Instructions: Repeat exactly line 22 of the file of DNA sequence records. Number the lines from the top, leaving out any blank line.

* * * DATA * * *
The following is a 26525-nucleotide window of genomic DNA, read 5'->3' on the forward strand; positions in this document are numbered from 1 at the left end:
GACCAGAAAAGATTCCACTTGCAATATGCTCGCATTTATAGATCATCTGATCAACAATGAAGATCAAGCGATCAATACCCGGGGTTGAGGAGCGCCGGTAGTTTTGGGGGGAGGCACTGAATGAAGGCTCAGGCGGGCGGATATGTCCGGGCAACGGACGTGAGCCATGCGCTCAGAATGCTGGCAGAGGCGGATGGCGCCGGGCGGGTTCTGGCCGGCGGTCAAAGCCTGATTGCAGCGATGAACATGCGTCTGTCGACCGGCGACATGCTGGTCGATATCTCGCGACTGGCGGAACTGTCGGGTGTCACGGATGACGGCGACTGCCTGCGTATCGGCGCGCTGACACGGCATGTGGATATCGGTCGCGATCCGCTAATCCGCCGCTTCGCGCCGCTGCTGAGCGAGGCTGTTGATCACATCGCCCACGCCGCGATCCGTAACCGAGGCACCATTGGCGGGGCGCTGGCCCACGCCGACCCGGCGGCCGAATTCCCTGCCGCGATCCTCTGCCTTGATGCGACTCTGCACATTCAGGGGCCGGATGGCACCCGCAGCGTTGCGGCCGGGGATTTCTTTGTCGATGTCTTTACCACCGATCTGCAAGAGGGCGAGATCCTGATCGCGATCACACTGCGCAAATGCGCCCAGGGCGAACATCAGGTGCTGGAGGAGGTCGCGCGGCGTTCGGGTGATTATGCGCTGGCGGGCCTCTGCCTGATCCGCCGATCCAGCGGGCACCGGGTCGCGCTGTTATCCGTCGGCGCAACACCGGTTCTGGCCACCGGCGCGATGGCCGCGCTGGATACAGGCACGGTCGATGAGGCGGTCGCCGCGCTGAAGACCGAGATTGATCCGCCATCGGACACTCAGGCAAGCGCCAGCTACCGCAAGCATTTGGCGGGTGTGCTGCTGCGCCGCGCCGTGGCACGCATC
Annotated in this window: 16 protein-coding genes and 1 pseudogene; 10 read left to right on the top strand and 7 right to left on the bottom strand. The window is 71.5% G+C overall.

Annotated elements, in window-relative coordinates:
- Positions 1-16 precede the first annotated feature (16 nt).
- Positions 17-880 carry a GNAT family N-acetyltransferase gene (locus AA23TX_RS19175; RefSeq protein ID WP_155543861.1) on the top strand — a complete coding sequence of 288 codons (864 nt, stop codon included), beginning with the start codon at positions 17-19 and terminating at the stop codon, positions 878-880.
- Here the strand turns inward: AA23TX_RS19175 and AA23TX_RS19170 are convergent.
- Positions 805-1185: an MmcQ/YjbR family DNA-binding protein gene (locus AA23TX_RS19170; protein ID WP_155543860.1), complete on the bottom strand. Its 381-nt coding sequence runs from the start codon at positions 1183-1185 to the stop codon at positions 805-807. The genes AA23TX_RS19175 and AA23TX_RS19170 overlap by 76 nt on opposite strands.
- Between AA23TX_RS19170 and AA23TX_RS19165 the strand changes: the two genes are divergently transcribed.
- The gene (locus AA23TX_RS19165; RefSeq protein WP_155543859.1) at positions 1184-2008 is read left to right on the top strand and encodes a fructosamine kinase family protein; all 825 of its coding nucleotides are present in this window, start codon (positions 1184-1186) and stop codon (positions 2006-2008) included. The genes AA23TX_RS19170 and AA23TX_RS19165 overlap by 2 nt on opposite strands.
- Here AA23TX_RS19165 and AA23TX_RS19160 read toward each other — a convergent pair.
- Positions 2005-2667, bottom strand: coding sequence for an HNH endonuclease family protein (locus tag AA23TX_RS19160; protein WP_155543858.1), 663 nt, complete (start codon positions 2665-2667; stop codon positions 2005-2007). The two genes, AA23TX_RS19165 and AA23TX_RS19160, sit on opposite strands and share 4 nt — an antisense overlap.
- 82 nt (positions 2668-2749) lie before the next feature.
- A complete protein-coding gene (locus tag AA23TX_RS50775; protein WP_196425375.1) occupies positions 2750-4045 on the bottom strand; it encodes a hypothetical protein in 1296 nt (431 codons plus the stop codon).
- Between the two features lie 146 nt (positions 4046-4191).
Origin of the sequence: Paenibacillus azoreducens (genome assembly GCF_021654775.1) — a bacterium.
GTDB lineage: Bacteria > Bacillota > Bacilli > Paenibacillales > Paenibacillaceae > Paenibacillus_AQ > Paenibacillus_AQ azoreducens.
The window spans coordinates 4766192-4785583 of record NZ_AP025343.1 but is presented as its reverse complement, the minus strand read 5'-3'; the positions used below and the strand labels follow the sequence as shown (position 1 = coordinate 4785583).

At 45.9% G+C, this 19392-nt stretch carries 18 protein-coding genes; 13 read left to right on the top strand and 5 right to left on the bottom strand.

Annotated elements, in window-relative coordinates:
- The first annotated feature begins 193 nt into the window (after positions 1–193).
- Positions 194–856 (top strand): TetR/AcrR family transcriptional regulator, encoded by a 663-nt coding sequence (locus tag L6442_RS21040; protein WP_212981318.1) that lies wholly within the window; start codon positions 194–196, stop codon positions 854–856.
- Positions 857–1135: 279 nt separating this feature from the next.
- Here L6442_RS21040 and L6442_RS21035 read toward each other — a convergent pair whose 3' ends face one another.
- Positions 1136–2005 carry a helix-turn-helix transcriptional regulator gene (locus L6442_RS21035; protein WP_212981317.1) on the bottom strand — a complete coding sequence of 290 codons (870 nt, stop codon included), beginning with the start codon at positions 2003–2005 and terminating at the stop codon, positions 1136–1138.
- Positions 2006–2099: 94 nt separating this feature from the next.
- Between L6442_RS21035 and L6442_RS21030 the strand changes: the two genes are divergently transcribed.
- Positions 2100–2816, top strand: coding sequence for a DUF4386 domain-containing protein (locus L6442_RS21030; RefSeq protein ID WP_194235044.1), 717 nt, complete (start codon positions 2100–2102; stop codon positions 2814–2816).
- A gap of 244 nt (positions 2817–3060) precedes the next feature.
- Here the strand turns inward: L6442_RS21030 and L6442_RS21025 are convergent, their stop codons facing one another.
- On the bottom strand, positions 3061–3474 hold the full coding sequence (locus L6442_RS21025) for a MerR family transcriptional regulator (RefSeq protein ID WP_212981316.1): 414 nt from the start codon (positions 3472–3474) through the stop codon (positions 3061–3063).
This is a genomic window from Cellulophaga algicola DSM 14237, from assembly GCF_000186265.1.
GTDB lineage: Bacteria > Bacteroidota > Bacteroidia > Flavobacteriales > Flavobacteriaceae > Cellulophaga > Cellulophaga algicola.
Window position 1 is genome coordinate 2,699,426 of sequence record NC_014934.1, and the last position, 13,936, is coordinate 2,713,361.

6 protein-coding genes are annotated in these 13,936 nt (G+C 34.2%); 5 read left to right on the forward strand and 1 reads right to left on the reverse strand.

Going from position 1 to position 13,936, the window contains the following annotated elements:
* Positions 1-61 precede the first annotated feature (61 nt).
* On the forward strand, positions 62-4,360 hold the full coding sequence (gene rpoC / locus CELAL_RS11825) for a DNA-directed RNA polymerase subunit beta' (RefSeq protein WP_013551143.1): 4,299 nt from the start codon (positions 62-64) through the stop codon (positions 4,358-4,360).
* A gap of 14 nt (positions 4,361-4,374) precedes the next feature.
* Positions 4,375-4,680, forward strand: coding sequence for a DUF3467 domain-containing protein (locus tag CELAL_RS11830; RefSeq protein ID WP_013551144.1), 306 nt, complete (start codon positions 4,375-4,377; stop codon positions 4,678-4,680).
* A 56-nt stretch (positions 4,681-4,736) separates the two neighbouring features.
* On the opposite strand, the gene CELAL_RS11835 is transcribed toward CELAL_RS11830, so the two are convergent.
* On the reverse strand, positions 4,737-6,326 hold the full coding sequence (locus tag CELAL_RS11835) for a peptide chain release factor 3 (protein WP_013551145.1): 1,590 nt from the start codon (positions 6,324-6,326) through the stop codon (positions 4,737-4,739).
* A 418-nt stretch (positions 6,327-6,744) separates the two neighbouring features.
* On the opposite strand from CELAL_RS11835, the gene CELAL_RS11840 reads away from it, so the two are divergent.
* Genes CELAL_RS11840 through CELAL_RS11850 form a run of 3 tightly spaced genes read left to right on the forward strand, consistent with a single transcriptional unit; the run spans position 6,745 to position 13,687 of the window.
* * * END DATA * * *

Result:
- Positions 194–856 (top strand): TetR/AcrR family transcriptional regulator, encoded by a 663-nt coding sequence (locus tag L6442_RS21040; protein WP_212981318.1) that lies wholly within the window; start codon positions 194–196, stop codon positions 854–856.